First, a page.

I am having a little trouble tracking down 'Implementation by user'.
Can you think of someway I could set this up so it will build and such that I only use Global Signal interrupt after I stop checking sensors during advertising (and thereby stop using WDT0) due to inactivity of sensors?
EDIT: What is interesting to me is that the available Global Signal method of tripping at a specific voltage, selectable from a table, implies that Cypress is actually able to read an analog value for the battery voltage using this method (no wasted pins and no wasted power). Why then can't we just have access to that value?
The architecture TRM does not describe how the LVD is implemented, but I
would posit its a comparator with a programmable reference, eg. not an A/D
process. You could chk this by filing a CASE.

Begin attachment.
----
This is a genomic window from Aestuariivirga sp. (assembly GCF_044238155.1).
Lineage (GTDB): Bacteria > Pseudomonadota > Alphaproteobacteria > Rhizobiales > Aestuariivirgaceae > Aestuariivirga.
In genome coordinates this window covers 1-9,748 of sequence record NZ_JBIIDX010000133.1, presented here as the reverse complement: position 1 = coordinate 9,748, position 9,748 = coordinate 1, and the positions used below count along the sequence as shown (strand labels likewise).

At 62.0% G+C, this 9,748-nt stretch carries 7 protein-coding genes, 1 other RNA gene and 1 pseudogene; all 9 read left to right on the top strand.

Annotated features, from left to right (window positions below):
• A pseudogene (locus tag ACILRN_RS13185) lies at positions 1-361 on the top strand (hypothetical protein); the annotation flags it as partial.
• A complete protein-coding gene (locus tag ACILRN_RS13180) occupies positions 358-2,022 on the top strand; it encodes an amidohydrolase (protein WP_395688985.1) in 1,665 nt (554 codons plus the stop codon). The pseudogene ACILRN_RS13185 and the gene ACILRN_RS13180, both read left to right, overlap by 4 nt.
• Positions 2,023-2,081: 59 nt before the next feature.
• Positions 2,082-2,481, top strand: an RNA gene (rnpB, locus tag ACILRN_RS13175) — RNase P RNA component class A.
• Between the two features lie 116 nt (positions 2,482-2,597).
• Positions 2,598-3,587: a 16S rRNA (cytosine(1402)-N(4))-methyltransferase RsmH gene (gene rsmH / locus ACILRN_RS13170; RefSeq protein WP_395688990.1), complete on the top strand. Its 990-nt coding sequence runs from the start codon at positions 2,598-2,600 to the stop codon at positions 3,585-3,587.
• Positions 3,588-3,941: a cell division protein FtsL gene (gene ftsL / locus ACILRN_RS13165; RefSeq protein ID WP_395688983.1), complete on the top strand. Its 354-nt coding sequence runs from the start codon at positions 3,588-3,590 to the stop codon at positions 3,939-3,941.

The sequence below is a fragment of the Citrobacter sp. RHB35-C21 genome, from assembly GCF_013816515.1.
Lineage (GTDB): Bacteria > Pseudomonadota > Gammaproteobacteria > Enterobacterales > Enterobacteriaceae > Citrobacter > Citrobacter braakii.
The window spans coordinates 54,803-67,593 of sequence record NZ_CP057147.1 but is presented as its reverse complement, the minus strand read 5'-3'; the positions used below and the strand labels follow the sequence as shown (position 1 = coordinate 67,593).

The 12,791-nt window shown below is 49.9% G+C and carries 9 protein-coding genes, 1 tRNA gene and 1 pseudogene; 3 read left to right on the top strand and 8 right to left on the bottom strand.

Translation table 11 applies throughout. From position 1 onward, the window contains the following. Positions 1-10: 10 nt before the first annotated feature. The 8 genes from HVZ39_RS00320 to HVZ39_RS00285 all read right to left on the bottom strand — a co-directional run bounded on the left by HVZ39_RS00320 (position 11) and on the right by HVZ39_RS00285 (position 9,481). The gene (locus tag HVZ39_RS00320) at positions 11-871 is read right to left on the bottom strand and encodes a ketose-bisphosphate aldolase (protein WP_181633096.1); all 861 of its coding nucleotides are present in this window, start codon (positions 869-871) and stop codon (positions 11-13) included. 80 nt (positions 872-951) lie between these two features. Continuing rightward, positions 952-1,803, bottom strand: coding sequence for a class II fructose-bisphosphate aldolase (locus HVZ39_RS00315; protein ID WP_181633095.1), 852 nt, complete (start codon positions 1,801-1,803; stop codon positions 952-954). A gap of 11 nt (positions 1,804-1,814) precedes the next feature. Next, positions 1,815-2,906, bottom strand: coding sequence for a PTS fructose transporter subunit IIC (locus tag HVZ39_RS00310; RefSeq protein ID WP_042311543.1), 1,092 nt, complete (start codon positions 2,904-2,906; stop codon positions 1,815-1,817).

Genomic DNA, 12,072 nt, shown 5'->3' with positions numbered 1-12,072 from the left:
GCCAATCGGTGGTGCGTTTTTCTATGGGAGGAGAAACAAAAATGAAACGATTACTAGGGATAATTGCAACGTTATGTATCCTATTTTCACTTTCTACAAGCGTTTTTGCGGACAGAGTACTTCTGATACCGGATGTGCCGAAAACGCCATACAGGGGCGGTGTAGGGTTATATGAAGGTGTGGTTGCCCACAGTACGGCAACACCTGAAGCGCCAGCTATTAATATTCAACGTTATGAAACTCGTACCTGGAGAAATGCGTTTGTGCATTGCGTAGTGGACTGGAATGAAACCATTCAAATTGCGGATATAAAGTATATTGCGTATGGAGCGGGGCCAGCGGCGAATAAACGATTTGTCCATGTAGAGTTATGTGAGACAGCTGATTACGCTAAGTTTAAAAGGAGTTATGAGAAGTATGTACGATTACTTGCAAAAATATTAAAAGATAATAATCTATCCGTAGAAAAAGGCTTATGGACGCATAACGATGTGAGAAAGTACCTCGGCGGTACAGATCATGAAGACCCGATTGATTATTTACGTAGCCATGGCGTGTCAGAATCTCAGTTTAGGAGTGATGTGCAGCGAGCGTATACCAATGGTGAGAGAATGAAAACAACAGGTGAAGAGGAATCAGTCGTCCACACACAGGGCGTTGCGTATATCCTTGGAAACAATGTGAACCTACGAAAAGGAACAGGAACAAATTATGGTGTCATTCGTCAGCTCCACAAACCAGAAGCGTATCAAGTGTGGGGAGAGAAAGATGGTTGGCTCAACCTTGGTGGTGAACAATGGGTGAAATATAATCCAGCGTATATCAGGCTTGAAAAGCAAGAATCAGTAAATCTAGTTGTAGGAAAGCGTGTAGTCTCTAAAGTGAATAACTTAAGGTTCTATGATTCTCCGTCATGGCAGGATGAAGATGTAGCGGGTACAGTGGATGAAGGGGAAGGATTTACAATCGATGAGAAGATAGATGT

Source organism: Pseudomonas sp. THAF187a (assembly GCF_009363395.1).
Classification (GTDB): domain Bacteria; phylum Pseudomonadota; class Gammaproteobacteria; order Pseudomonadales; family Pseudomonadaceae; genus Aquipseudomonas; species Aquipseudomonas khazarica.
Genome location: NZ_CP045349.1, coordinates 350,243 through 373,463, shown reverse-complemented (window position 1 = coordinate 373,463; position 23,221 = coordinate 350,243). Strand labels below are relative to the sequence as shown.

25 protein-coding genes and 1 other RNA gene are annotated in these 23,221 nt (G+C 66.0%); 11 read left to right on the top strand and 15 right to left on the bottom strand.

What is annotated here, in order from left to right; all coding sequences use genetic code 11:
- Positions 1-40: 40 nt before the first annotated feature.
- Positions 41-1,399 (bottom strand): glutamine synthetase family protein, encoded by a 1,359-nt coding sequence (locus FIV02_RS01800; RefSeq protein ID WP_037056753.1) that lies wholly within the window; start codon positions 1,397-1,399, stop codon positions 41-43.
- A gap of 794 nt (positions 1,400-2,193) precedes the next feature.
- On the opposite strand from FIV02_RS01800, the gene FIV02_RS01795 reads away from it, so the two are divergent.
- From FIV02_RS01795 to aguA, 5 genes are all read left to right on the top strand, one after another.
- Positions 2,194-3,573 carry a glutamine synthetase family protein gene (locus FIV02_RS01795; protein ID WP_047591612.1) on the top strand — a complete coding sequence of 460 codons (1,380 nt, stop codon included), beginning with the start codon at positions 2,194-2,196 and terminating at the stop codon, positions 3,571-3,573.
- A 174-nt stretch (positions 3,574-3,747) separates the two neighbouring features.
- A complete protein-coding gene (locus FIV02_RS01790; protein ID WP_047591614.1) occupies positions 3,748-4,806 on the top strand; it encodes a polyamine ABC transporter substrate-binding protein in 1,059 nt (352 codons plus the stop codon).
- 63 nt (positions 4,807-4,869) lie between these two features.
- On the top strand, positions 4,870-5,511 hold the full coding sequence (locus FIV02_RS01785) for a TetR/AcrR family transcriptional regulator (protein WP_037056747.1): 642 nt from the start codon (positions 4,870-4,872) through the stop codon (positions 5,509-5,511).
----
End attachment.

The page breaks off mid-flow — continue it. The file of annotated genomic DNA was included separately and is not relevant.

Either remove the component or change the interrupt generation option to 'Implementation by user').
I think a CASE is going to be necessary to get factory to clear up if there is a placeholder
available or does one have to diddle the vector table to get a user ISR going.
Thanks that sounds feasible but more complex that if they just had the VREF going to analog MUX.
I couldn't find 'implementation by user' in either of the components properties or component datasheet.
I'll make a case on some of this after I am able to program my darn PRoC.
You are up early/late :)